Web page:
If Christopher McFadden feels that discrepancies in witness testimony actually are significant enough to call for a new trial, that’s one thing. But this “she didn’t act like a victim” nonsense is especially unfair for a woman with an intellectual disability who, depending on her level of understanding, education and experience, may have a very limited understanding of how people “act” after consensual sex, let alone rape. There’s still a perception out there that disabled people, especially when the disability is intellectual, aren’t sexual beings, and don’t need education about sexuality, sexual relationships, and sexual safety.

I have no idea about Jane’s particular situation, of course. But, unless these issues were explored in the original trial, Christopher McFadden is assuming that she would even be clear after the initial rape that what had happened to her was wrong or why. After all, even some women who aren’t facing the challenges inherent in having an intellectual disability sometimes aren’t sure after an assault that what’s happened to them was rape.

These are factors that need to be considered by the entire support team helping a woman with an intellectual disability work her way through the issues involved with a rape, including the judge if the case goes to trial.

The evidence doesn’t seem to point to Christopher McFadden having awareness of these issues. I could be wrong, but I’m willing to bet that I’m not.

I’m also asking myself if this idea of “she didn’t act like a victim” isn’t somehow tied in to assumptions about people with an intellectual disability. I don’t think it’s an unfair question, although I’m sure we’ll never know the answer.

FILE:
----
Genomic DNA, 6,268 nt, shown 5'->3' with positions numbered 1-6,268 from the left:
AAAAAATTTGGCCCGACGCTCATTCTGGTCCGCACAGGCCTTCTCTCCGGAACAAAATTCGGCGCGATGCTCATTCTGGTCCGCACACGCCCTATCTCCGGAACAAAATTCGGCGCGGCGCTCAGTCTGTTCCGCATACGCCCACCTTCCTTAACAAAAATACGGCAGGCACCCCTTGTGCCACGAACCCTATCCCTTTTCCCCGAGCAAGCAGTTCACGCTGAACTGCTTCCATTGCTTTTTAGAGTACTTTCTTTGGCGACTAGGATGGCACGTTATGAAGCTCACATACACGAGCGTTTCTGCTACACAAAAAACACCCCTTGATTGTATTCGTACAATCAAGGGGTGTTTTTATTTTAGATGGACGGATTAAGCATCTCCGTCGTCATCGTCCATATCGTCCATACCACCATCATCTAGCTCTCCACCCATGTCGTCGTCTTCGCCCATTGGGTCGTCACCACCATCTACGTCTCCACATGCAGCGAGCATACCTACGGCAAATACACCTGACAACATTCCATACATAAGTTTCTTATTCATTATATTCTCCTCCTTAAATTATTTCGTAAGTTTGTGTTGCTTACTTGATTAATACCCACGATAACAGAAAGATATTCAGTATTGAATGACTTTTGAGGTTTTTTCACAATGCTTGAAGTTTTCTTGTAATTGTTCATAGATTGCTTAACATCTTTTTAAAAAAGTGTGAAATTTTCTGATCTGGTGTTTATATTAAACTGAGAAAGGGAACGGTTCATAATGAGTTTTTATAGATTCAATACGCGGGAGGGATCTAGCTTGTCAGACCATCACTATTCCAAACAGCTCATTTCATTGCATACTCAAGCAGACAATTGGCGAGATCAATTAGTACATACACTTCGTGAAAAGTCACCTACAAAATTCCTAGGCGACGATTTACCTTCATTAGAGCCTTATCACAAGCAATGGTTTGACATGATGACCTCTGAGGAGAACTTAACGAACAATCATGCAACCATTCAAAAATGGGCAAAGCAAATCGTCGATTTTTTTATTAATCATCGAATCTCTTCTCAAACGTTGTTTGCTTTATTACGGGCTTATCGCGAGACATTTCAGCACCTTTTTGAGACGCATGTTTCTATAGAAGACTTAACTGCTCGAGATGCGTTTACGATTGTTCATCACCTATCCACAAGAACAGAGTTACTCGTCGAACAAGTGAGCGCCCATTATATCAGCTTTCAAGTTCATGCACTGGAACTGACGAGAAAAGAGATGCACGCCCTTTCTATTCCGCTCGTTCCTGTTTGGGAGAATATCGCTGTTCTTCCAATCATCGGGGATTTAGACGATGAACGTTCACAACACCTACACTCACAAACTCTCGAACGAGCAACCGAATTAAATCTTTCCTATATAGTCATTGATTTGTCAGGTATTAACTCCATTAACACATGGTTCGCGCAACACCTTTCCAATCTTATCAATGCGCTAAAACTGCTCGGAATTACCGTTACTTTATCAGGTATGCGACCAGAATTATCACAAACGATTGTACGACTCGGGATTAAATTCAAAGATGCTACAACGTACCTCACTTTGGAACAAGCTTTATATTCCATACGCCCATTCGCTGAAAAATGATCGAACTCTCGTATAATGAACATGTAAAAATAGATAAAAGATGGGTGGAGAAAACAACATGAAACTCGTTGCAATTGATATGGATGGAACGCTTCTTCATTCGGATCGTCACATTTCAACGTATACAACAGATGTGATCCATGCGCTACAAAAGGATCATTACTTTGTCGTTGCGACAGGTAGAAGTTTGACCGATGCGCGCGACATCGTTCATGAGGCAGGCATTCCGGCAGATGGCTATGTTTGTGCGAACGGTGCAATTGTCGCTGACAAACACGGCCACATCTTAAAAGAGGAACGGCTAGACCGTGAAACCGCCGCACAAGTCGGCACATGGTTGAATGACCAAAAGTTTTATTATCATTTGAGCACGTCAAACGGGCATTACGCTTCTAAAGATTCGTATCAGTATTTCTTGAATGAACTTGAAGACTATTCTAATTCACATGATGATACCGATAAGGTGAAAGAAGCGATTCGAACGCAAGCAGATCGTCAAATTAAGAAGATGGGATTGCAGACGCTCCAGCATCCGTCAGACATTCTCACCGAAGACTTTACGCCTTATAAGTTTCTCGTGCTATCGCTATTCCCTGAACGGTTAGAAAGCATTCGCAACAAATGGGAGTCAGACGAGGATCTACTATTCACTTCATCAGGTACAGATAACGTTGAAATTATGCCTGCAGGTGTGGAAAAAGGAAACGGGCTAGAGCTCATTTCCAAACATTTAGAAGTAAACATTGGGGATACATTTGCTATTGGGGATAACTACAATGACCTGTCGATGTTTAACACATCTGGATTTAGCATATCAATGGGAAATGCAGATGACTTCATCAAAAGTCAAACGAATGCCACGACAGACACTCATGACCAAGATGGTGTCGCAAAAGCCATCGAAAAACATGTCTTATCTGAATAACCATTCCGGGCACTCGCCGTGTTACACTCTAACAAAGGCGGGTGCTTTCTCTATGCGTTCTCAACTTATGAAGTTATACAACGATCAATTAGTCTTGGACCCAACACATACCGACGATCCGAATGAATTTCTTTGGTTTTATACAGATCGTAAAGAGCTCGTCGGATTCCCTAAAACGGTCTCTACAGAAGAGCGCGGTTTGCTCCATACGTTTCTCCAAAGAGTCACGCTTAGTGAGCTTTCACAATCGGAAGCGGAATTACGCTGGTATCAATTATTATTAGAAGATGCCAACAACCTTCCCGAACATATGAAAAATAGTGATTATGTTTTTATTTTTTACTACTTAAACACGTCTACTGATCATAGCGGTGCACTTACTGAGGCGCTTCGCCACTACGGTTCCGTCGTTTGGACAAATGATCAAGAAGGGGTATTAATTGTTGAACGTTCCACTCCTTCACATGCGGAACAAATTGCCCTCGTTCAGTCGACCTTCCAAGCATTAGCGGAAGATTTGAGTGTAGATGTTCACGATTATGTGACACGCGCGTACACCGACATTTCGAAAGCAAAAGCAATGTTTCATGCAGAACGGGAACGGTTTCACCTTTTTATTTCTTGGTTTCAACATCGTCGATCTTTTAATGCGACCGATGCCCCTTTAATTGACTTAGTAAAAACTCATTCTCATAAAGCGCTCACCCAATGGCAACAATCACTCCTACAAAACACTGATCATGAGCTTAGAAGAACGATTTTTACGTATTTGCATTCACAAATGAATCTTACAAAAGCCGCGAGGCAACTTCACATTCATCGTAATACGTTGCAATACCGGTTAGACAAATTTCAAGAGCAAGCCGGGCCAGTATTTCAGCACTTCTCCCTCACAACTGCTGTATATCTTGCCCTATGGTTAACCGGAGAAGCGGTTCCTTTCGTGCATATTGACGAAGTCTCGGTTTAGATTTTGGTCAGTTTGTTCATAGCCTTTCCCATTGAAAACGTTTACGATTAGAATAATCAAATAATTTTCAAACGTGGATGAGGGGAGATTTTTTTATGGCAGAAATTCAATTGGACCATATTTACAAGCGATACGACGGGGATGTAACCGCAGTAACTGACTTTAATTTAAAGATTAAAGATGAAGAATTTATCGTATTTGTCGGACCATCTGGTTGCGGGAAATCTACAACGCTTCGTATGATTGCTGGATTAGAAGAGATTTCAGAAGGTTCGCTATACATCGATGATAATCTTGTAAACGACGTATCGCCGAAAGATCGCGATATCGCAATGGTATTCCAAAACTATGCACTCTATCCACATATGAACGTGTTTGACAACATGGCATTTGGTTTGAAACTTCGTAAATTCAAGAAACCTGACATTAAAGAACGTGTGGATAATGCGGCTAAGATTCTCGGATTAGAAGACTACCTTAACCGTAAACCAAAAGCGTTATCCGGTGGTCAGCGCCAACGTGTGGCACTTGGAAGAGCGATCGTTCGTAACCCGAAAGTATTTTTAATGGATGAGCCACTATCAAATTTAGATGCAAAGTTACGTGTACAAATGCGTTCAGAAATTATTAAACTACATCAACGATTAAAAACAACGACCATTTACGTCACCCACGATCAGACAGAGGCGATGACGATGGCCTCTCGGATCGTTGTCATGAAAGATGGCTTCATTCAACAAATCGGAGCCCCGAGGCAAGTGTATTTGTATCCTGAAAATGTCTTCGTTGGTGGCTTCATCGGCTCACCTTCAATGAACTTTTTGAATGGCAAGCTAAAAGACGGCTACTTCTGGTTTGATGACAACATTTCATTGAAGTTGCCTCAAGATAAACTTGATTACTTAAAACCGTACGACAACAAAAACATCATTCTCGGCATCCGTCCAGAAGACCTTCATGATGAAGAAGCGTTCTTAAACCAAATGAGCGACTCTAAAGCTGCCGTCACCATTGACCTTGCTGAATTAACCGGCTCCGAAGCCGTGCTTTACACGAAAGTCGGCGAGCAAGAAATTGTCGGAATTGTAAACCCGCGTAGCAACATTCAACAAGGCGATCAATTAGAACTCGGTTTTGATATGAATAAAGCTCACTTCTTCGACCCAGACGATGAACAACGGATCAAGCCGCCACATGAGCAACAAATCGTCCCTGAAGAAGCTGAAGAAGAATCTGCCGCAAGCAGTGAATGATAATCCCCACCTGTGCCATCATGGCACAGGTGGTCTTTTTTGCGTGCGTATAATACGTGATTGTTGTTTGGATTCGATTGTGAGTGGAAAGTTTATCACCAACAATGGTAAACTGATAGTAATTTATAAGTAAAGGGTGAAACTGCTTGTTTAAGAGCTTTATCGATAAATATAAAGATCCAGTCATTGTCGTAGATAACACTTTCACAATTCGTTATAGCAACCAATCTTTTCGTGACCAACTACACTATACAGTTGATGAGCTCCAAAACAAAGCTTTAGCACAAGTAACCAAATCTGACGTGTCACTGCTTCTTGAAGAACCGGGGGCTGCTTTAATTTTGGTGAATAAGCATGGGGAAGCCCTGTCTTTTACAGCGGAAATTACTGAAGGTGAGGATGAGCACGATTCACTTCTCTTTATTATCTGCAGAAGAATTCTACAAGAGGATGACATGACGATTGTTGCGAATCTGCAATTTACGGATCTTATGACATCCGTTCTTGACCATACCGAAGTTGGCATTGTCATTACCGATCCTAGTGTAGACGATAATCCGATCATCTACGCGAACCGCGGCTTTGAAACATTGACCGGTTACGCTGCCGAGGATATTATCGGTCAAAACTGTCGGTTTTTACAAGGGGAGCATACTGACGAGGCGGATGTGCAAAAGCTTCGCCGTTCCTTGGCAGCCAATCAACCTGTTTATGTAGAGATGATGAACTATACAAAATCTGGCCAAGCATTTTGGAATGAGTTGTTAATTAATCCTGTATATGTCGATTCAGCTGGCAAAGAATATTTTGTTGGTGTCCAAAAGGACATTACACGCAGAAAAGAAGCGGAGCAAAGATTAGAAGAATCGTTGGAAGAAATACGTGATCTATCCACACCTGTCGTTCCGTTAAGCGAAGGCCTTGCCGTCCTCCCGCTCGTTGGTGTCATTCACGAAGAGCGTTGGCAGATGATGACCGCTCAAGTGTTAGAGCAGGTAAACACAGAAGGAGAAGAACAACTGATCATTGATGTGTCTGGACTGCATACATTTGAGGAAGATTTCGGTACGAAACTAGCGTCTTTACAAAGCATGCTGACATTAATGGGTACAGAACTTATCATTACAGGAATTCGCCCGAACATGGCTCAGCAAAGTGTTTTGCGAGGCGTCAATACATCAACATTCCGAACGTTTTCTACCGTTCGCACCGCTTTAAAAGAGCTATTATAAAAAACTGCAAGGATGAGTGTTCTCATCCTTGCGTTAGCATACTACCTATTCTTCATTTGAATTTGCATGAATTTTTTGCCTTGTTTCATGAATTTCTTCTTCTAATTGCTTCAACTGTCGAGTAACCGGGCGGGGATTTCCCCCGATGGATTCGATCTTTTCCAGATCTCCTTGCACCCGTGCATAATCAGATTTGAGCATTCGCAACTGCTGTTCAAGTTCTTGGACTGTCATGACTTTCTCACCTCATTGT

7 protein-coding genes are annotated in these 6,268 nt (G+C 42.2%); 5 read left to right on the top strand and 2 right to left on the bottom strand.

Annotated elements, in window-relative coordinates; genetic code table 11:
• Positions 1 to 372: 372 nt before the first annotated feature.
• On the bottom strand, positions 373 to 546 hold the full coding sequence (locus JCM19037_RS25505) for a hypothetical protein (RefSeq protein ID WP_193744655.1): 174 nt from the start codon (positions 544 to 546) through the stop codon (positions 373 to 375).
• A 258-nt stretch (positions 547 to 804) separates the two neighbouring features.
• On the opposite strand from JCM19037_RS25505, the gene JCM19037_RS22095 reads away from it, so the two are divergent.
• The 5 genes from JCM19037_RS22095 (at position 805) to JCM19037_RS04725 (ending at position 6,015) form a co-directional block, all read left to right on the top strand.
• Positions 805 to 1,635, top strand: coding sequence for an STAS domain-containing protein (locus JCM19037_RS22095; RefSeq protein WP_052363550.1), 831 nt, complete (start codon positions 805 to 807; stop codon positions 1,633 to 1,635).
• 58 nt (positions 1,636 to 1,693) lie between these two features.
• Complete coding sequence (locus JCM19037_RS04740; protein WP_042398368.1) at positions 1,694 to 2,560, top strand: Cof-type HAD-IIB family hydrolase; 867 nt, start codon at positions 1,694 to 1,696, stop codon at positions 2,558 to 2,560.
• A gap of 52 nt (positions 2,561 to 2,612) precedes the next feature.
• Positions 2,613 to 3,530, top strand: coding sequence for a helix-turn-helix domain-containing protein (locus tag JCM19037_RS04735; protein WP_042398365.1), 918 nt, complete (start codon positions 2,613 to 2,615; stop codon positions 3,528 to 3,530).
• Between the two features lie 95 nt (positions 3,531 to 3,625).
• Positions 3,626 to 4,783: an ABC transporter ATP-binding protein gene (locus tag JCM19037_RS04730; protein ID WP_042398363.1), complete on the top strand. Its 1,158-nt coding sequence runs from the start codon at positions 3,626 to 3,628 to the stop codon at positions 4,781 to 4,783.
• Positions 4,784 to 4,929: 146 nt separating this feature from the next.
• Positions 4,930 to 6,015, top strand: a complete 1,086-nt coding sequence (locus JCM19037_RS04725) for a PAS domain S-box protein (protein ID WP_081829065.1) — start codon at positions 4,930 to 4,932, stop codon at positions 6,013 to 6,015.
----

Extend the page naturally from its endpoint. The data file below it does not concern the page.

But ultimately it doesn’t matter whether Jane is disabled or not, does it?

Meet Me at Camera Three, Judge Christopher McFadden

I’m just sick about your ruling.

Not just because it means that a woman with Down Syndrome will have to go through a trial again, when the man charged with raping her was found guilty, when she she thought that he would stay behind bars for 25 years.

Because a *woman* will have to will to go through a trial again, when the man charged with  raping her was found guilty, when she thought that he would stay behind bars for 25 years.

Some of the articles about this don’t even mention that you had concerns about testimony. All of them mention that this is happening because you didn’t think that Jane acted enough like a victim. This not only demonstrates ignorance on a basic level of how women react to being raped, it’s an affront to rape victims everywhere. You ignorance is revictimizing this woman, and further proves that in a rape trial, the victim is just as much on trial as the rapist. Her sexual history is used against her. The way she dresses is used against her. And now, the way she acts after the rape is used against her.

And God help her if her rapist doesn’t “act” like a rapist.

If you are thoroughly convinced that witness testimony had discrepancies that could have affected the outcome of the original trial (not that I’m buying that), call for the new trial on that basis.

And then recuse yourself! How does this woman have a ghost of a chance in this new trial if you preside?

And yet, when she was told that the trial was going to be reopened, after her tears, she said that she was ready to do this again.

I can’t do much for her, but I can make sure that people know what’s happening, and get as much support as I can behind her.

Be a responsible judge and a decent human being and don’t force yourself into this young woman’s life again. She’s been violated enough.

This article by Bill Rankin and Steve Visser really helped me to get needed background information and to better understand the legal aspects of what’s happening with this case.

 

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Why I Joined the Boycott Autism Speaks Movement, Part Two

autism speaksI didn’t get everything out about why I decided to join the Boycott Autism Speaks movement in my first post on the subject. I knew that I wouldn’t, hence the “Part One” when I was writing that post. It’s time to get to Part Two.